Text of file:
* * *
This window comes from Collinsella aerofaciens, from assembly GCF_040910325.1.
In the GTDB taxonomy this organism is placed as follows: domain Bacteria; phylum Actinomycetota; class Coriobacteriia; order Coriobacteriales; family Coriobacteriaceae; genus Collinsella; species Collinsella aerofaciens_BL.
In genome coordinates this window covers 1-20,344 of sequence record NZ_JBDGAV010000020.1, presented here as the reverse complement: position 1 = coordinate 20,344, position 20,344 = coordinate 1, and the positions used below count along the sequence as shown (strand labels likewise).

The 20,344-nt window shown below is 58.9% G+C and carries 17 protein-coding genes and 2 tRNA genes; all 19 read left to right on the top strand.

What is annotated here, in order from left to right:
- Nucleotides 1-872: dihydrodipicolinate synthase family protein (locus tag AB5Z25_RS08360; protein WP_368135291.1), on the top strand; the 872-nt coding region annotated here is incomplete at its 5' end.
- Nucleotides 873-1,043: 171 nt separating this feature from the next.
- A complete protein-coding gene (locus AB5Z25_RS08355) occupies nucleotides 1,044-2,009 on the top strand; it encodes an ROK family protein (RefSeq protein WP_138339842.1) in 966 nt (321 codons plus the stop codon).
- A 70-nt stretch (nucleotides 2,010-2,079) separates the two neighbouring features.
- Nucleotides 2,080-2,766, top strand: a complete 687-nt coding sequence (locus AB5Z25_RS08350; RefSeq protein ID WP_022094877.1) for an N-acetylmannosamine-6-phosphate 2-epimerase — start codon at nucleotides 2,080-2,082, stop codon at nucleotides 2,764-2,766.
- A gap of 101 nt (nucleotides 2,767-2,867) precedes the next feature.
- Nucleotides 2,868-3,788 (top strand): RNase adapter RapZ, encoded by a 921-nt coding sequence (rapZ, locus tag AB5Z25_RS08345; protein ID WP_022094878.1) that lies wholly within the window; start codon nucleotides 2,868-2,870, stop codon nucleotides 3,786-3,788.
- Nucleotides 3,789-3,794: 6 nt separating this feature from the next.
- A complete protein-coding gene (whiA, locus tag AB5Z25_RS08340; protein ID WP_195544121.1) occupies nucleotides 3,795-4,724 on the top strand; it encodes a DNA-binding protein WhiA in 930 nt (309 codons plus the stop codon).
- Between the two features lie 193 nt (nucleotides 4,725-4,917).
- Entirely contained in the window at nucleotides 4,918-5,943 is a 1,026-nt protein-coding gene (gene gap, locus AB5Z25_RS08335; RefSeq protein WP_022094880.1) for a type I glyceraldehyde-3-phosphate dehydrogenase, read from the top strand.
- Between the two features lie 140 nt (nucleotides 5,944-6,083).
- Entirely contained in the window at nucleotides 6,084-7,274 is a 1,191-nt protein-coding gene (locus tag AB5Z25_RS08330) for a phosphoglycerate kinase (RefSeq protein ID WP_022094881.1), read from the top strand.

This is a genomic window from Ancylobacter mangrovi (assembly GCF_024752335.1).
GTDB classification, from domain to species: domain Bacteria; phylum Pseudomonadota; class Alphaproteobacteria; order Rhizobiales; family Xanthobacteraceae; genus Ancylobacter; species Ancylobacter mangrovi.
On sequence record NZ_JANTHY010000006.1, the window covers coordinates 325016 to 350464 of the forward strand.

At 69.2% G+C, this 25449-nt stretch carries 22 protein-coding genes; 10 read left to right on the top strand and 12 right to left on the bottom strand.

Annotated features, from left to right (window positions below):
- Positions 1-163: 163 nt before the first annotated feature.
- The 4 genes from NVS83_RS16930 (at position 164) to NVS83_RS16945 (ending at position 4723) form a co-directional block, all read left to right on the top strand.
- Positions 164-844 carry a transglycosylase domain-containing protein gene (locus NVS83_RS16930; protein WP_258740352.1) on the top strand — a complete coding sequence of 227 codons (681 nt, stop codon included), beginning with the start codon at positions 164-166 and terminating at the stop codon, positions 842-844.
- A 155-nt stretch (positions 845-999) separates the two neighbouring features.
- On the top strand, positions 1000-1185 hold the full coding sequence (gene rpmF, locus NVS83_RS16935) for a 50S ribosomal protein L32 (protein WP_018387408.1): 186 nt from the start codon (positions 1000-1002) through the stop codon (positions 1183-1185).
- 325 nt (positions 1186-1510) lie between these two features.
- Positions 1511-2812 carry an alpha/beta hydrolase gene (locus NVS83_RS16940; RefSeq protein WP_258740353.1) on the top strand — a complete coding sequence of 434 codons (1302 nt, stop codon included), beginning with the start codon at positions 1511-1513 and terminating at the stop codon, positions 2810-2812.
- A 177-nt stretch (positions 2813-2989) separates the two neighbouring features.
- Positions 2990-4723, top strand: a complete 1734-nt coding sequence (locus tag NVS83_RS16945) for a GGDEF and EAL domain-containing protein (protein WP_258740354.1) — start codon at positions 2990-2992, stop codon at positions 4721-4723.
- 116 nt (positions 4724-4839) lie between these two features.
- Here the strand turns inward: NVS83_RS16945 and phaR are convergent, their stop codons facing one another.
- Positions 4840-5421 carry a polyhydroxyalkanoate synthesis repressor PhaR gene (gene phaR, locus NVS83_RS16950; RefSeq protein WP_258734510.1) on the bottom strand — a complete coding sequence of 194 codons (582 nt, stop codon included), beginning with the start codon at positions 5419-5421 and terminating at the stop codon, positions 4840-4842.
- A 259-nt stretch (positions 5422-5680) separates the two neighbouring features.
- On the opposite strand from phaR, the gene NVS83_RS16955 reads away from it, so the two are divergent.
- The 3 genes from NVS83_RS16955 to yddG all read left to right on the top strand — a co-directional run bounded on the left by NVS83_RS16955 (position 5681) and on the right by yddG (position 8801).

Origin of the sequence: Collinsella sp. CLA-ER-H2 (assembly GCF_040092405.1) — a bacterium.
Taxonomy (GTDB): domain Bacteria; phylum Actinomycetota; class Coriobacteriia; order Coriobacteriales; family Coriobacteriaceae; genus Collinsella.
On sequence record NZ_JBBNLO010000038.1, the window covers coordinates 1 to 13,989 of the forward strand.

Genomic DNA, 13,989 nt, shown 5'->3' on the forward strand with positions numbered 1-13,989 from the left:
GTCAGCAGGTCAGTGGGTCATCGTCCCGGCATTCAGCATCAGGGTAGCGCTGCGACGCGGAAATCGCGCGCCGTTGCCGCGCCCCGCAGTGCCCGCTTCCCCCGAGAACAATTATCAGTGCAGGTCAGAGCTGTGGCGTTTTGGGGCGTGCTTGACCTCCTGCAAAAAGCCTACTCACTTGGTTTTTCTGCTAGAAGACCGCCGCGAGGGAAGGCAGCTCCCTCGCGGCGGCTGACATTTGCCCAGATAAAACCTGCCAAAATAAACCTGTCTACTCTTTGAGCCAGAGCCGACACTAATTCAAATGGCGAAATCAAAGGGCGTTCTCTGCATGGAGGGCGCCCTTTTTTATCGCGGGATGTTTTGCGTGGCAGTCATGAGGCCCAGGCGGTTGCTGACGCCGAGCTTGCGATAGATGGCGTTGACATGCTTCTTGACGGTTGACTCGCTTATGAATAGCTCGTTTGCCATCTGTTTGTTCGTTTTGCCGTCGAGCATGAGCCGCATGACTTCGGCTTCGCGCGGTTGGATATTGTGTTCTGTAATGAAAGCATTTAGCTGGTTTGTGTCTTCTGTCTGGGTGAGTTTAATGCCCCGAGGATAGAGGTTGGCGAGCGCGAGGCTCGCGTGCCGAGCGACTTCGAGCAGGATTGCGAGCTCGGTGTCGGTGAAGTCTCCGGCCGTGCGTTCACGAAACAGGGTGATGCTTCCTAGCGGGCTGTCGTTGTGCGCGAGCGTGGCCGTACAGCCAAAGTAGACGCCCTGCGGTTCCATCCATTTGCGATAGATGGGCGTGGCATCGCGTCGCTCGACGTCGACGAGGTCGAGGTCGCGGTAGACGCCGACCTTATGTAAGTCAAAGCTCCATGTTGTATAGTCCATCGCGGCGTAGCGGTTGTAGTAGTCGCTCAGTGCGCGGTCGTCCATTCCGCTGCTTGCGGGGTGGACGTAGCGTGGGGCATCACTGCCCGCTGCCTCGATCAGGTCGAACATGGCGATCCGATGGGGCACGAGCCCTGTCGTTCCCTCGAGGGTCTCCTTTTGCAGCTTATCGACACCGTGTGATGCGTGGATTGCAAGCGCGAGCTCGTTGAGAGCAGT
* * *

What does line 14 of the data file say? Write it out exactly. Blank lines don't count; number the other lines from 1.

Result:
- A complete protein-coding gene (whiA, locus tag AB5Z25_RS08340; protein ID WP_195544121.1) occupies nucleotides 3,795-4,724 on the top strand; it encodes a DNA-binding protein WhiA in 930 nt (309 codons plus the stop codon).